Arenado, Goldschmidt to miss Cardinals’ series in Toronto because of their Covid vaccination status

By Rob Rains

The Cardinals will be without their two most prominent players, All-Stars and MVP candidates Paul Goldschmidt and Nolan Arenado, for their two-game series this week in Toronto because of Canada’s Covid vaccination requirements.

John Mozeliak, the Cardinals’ president of baseball operations, said in a media zoom call on Sunday that the decisions by Arenado and Goldschmidt, two of the team leaders, not to get vaccinated was a “personal” decision.

“Over the last couple of years we’ve all been dealing with the pandemic. Everybody’s had to make their own decisions on how they participate with some of the rules that were put in place, whether that was wearing masks to not wearing masks to getting the vaccination to not,” Mozeliak said.

“I guess the one sort of positive here is that it’s only two games. From that standpoint life will find a way of going on. I don’t think it’s in anybody’s best interest to try to pass judgement or try to make this more than what it is. They’re not available and we’re going to have to go play the games.”

A third player on the active roster, backup catcher Austin Romine, also is not vaccinated and will not be with the team in Toronto for the games on Tuesday and Wednesday. Neither will reliever Johan Oviedo, but for a different reason.

Mozeliak said Oviedo has a Cuban passport that has expired and the team was not able to get it renewed in time before they were to leave for Toronto following Sunday’s game in Cincinnati.

Replacing Goldschmidt, Arenado and Romine on the roster will be Ivan Herrera, Conner Capel and Cory Spangenberg, who has played all season at Memphis. The three missing players will be activated before the next series begins on Friday in Washington, D.C.

Mozeliak said that his biggest hope is that the decisions by Arenado and Goldschmidt will not become an issue inside the clubhouse.

“A lot of these issues can be quite polarizing,” Mozeliak said. “What I’m hoping to do is avoid that polarization with our club because look, we all have strong opinions on what we think the right answer should be but we also all understand that’s hard to convince people to do something that they are not comfortable doing.”

Both Arenado and Goldschmidt told reporters in Cincinnati that they made the decision not to get vaccinated based on what they believed was best for their health.

Goldschmidt said that in his opinion, “the potential risks outweigh the potential benefits of doing it. It stinks that I can’t play in Toronto. I hate that part of it but that’s unfortunately a consequence. It’s a very personal, private medical decision… I think you’ve got to put your health above everything and for me, this was the best decision for my health and I have to suffer the consequences.”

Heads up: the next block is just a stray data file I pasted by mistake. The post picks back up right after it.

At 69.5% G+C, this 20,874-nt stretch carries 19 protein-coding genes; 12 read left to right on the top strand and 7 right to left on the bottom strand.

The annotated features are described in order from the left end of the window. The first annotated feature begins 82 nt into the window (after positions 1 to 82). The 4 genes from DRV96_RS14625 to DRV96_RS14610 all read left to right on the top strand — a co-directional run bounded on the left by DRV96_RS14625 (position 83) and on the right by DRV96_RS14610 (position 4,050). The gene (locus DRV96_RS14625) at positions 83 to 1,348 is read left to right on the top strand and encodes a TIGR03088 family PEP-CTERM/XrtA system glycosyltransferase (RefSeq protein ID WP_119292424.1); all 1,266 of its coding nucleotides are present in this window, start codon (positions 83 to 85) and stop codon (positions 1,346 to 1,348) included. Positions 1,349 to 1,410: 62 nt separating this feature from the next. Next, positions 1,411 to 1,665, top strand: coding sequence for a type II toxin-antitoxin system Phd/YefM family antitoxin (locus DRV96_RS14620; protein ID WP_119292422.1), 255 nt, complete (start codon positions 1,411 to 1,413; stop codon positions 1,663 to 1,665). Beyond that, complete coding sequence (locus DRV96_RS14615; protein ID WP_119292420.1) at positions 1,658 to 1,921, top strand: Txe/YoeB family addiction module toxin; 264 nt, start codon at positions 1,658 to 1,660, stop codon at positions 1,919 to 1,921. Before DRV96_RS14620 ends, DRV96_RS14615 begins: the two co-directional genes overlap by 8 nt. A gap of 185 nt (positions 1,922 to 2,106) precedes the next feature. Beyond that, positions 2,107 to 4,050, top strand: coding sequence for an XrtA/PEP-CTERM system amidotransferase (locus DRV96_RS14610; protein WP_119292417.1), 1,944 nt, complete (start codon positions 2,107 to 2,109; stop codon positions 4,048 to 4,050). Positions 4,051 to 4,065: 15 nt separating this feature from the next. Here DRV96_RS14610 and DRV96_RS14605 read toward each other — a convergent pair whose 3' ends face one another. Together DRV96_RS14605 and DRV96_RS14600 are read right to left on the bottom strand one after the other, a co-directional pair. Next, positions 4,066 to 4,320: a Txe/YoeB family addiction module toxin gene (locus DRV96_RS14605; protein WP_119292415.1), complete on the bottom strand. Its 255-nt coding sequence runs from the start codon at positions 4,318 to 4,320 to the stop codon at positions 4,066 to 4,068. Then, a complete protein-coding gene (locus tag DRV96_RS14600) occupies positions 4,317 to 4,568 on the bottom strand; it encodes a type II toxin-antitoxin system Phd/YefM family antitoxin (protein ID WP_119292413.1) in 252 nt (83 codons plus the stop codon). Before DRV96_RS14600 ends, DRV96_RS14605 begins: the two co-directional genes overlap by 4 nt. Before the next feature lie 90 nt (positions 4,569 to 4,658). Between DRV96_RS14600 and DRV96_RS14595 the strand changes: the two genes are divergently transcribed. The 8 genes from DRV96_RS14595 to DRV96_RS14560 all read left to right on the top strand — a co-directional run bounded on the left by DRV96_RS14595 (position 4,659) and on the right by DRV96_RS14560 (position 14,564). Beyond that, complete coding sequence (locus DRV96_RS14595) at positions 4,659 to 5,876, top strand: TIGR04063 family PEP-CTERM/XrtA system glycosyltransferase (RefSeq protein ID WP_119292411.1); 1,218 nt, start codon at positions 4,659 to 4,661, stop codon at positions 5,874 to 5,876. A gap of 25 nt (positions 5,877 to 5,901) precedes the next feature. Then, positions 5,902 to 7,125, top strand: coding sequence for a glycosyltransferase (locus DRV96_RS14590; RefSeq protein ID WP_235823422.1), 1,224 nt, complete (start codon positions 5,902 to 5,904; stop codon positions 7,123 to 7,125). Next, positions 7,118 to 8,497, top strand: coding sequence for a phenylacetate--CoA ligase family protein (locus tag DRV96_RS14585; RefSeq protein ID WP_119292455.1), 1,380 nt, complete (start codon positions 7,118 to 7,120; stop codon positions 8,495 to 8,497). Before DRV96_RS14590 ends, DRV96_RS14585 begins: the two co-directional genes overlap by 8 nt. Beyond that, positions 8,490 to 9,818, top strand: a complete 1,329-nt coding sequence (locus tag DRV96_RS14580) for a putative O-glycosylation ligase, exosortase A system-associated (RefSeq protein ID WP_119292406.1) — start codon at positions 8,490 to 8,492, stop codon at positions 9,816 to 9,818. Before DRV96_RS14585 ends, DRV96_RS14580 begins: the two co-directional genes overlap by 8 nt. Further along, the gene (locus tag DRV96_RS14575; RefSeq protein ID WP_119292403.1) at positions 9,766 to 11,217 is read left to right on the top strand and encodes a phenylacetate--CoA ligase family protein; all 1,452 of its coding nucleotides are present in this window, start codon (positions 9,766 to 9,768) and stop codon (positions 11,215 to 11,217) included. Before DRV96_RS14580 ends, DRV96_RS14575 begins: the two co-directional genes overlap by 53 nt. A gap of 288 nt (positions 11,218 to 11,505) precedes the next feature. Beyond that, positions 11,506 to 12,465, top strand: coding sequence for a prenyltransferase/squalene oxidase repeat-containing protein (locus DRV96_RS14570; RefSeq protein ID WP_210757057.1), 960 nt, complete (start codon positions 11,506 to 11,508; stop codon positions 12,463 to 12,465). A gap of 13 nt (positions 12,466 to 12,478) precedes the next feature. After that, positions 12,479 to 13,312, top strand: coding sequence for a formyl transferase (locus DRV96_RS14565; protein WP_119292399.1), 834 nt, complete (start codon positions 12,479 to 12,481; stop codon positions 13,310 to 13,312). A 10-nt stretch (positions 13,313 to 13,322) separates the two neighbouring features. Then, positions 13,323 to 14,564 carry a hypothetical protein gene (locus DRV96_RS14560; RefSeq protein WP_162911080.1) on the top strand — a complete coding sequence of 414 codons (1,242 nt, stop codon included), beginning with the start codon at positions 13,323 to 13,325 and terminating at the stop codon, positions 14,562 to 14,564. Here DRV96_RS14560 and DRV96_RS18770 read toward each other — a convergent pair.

Said Arenado, ““I just feel healthy. I didn’t feel like I needed to get it… It’s just a personal choice. I’m not trying to do a political stand here like I’m a spokesperson for this stuff. I’m not. I’m just choosing to do what’s best for me and my family.”

Mozeliak said he had discussed the situation with both players but not with the intent of trying to get them to change their minds, saying it wasn’t something “we were pounding the table for.”

“We sort of talked about it, but it wasn’t something that I thought anyone was going to change their minds … Each person will have their own reason for it (not getting vaccinated) and the easiest way for us to handle this is we have to respect that and just know that we have to play two games in Toronto,” Mozeliak said. “It’s really difficult I think for someone like myself to condemn or be upset of how someone is thinking about something.

“I think most people respect what they do on the field and what they do in the clubhouse and my guess would be that even though to some people this may be disappointing I think they still have a lot of capital in the clubhouse and will still be respected.

“From our perspective we understand that these are tough decisions. What we don’t want to do is have this become some sort of first step in fracturing what a positive clubhouse we have. My hope is that we get through these two days and move on.”

Knowing that a division title or perhaps a wild-card berth could be decided by one or two games when the Cardinals were not able to have their two best players in the lineup is just a reality the team will have to try to overcome, Mozeliak said.

“Clearly in my seat you would like to run out your best club everyday but there’s days when we can’t for various reasons,” Mozeliak said. “This two-game set in Toronto becomes no different.

“I understand all games matter, I get that. For example, there was a night a couple of weeks ago where we didn’t have our closer available. It’s kind of similar. You like to be able to have your best available all the time but it just doesn’t happen … Will our lineup look a little different in Toronto? Yes.”

Since Arenado joined the Cardinals last season, they have not played a game that didn’t feature at least he or Goldschmidt in the starting lineup.

Follow Rob Rains on Twitter @RobRains

Photo by AP courtesy of KSDK Sports

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